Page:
Regular readers know that your humble blogger's recommendation to combine the language in the Volcker Rule prohibiting proprietary trading with requiring banks to provide ultra transparency and disclose on an ongoing basis their current global asset, liability and off-balance sheet exposure details is the simplest and most effective way to apply the Volcker Rule.
Anything more complicated than this provides the banks with rules that they can game to avoid being bound by the Volcker Rule.
The U.S. Treasury Department’s top official for domestic finance said regulators should seek “simplicity” in the so-called Volcker rule, which will restrict banks’ proprietary trading.
“We will strive for simplicity with Volcker and the other reforms we are implementing,” Mary Miller, the Treasury’s undersecretary for domestic finance, said at a conference today in Arlington, Virginia. “We understand its value. At the same time, we are mindful of the need to have smart rules that are responsive to the unique needs of our financial system and promote economic growth.”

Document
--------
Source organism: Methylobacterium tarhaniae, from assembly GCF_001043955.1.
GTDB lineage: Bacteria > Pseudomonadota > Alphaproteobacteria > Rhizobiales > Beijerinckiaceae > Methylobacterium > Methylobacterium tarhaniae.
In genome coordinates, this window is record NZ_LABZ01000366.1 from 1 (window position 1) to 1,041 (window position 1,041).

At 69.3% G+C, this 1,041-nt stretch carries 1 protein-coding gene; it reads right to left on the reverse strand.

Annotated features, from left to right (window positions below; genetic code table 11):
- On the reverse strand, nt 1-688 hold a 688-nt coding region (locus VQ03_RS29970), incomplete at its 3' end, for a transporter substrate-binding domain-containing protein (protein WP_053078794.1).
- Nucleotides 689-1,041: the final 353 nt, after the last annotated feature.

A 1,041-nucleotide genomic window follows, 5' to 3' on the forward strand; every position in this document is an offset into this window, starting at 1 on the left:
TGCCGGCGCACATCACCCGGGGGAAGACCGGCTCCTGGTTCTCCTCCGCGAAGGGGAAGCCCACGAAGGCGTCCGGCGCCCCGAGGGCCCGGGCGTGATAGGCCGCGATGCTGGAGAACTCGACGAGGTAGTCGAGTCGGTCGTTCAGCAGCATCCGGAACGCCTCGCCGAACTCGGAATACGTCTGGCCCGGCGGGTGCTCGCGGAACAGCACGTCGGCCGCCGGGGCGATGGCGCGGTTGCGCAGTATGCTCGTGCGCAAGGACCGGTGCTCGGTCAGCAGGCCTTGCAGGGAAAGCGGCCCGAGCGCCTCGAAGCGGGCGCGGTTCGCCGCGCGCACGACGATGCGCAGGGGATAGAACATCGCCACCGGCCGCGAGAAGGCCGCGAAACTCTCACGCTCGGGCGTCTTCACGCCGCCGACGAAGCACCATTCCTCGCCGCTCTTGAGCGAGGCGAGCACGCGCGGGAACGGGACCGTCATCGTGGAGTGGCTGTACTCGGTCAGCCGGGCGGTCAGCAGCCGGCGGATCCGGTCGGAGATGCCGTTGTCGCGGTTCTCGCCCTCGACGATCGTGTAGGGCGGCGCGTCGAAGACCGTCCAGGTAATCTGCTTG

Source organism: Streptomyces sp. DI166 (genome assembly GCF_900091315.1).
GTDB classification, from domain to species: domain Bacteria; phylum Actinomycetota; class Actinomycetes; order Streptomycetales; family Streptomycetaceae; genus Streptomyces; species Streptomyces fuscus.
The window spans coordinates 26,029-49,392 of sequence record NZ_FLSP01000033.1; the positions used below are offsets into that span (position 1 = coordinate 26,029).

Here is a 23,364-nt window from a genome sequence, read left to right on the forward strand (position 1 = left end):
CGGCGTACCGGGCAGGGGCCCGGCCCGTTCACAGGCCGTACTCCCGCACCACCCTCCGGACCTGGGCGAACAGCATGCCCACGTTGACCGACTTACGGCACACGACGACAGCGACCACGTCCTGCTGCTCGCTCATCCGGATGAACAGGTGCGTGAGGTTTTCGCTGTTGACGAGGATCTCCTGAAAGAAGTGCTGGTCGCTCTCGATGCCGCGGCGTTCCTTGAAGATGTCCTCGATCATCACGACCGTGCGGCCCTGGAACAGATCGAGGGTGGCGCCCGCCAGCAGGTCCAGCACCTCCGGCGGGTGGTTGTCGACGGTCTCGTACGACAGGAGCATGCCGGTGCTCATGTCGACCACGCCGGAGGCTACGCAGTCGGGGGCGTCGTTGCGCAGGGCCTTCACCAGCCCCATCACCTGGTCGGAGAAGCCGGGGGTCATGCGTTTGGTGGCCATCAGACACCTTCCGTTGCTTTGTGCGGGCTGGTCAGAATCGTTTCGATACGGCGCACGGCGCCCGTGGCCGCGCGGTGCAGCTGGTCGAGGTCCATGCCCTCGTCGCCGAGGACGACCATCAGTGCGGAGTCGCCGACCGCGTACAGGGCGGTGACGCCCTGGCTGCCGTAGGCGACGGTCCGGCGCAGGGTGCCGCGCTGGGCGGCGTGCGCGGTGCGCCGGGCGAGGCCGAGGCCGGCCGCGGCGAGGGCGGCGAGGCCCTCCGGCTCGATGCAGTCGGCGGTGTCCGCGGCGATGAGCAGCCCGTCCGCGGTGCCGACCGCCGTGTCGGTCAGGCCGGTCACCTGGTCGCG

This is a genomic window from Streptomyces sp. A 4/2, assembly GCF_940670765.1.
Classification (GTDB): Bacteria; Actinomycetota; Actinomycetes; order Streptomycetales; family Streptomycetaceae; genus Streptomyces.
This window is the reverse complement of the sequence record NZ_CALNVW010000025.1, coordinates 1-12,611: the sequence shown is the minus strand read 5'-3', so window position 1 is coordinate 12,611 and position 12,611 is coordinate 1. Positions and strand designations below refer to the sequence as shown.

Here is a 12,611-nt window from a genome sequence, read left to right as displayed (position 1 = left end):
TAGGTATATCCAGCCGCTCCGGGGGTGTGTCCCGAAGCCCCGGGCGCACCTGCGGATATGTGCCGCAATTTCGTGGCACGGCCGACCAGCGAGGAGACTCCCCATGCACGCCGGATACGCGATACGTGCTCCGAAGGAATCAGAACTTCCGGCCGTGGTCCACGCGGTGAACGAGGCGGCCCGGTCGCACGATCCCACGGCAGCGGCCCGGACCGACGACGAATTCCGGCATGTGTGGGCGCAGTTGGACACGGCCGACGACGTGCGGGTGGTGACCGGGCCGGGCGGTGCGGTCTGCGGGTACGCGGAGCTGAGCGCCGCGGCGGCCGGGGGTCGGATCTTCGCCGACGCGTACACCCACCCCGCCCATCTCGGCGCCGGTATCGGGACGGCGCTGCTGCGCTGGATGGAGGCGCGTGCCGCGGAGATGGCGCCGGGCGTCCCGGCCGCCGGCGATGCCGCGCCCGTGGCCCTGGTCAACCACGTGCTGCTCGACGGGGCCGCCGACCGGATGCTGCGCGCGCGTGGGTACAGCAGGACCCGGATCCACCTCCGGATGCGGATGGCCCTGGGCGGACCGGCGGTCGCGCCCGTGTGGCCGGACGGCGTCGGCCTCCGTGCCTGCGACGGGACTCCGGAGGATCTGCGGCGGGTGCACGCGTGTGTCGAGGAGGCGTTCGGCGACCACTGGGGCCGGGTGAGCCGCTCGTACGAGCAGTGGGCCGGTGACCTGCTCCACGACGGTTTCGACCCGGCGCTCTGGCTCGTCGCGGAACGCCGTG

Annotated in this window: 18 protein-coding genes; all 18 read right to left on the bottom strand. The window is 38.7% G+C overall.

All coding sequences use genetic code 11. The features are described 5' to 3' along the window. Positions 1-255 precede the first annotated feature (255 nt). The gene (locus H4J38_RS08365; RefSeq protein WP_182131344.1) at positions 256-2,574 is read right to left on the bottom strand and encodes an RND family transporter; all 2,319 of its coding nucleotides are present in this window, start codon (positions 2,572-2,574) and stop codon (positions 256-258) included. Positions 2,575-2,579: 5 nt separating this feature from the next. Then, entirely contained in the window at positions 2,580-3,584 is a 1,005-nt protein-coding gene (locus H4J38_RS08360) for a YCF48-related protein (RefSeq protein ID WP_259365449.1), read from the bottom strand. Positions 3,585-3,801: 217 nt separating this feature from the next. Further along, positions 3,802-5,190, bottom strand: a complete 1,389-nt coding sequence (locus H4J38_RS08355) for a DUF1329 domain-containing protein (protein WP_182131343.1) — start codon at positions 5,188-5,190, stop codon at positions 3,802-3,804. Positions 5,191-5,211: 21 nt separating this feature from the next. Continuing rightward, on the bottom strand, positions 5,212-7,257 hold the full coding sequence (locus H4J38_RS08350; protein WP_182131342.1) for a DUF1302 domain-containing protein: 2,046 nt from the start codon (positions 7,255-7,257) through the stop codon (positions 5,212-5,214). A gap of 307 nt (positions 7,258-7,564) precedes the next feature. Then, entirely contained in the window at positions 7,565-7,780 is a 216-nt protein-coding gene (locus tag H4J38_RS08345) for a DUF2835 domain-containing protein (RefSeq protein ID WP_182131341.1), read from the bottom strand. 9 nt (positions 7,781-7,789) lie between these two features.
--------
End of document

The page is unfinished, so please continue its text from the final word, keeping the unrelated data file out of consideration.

The Volcker rule, named for its original proponent, former Federal Reserve Chairman Paul Volcker, is intended to reduce the chances that banks put depositors’ money at risk. ...
She said regulators should develop “simple” and “sophisticated” rules as they implement the 2010 Dodd-Frank law in response to the financial crisis. She said the financial system needs “smart regulation that can make future financial shocks less likely and less damaging -- and without unnecessary compliance costs.”Please reread the highlighted text as this is exactly what requiring banks to provide ultra transparency achieves.
As all market participants know, transparency is both 'simple' and 'sophisticated'.